EDP Sciences
Free Access
Volume 419, Number 2, May IV 2004
Page(s) 543 - 547
Section Galactic structure, stellar clusters and populations
DOI https://doi.org/10.1051/0004-6361:20035802

A&A 419, 543-547 (2004)
DOI: 10.1051/0004-6361:20035802

An explanation for the unusual IMF in Taurus

S. P. Goodwin, A. P. Whitworth and D. Ward-Thompson

Department of Physics & Astronomy, Cardiff University, PO Box 913, 5 The Parade, Cardiff CF24 3YB, UK
(Received 4 December 2003 / Accepted 20 February 2004)

In comparison with other well studied star formation regions, Taurus is unusual in several respects. (i) Its stellar initial mass function (IMF) peaks at relatively high mass ( $\sim $ $0.8~ M_\odot$), but contains very few stars much more massive than $1 ~M_\odot$, and is relatively deficient in brown dwarfs. (ii) It has a higher binary fraction, particularly at large separations. (iii) Its core mass function is strongly peaked at a few  $M_\odot$, and the cores have extended envelopes and relatively low levels of turbulence. We present here the results of an ensemble of hydrodynamic simulations which suggest that the unusual stellar IMF in Taurus is a direct consequence of the unusual properties of the cores there. By following the collapse and fragmentation of cores having properties typical of Taurus, we find that roughly 50% of the objects formed in a core, predominantly the low-mass ones, are ejected from the core to form a population of low-mass stars and brown dwarfs with a flat mass function. The remaining objects form multiple systems within the core, accreting until their masses approach $1 ~M_\odot$; this produces a population of intermediate-mass stars whose mass function peaks at $\sim $ $0.8~ M_\odot$. Together these two populations reproduce the IMF in Taurus very well. This demonstrates, for the first time, a direct causal link between the core mass function and the stellar IMF in a star formation region.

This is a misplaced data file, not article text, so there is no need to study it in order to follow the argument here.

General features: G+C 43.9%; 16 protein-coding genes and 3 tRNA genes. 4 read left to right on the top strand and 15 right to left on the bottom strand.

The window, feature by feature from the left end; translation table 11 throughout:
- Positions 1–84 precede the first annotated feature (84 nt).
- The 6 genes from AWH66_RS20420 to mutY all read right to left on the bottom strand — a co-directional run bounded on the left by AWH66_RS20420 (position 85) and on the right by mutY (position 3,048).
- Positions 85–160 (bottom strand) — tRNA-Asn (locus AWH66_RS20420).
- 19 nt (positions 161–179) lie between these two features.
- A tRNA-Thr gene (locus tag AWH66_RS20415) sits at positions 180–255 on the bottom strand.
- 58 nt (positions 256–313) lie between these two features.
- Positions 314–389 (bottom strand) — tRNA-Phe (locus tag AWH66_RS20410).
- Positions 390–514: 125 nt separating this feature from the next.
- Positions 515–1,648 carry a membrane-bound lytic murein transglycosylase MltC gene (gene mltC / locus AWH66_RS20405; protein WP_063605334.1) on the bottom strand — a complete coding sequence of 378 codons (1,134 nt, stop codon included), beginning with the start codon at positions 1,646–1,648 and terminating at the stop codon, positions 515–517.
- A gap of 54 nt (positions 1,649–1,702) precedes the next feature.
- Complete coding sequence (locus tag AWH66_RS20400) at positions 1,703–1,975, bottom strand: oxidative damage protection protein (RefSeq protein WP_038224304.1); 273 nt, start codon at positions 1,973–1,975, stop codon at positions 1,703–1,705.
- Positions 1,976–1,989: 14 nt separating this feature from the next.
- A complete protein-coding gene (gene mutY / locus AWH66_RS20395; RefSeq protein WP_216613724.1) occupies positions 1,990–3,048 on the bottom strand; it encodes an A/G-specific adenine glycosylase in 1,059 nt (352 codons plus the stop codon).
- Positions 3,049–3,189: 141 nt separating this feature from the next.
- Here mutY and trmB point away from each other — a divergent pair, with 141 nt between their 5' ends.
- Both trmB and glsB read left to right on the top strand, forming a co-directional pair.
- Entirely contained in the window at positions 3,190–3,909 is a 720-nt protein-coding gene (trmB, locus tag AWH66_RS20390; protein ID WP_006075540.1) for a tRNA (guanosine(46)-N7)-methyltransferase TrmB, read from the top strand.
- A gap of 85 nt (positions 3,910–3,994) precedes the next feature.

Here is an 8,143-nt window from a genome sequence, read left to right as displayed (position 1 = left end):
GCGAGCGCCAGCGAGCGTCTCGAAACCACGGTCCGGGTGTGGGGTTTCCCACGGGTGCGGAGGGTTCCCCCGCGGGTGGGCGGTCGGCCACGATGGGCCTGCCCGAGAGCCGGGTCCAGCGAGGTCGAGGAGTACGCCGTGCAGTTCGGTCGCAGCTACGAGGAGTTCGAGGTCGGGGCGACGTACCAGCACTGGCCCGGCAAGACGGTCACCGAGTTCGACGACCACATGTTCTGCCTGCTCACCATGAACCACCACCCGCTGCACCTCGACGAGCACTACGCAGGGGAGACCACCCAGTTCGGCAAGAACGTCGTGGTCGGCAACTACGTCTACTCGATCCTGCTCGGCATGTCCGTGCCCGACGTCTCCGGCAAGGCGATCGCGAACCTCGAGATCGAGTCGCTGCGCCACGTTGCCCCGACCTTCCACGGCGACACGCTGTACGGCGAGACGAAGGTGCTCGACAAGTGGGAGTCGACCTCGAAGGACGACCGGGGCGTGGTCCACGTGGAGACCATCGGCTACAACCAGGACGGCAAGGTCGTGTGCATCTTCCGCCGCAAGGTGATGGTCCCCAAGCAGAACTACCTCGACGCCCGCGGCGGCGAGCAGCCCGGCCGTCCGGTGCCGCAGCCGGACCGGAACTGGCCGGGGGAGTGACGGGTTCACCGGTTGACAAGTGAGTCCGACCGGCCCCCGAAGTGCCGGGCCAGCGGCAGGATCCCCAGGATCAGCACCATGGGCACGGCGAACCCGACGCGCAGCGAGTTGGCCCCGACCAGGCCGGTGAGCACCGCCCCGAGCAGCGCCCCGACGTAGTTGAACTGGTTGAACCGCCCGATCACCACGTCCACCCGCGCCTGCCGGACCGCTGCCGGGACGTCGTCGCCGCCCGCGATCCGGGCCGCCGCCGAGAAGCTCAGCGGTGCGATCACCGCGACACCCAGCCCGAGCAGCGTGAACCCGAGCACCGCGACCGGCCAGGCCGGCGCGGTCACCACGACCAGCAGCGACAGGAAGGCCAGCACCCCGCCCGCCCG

Key words: stars: formation -- ISM: clouds -- ISM: structure -- methods: numerical

Offprint request: S. P. Goodwin, Simon.Goodwin@astro.cf.ac.uk

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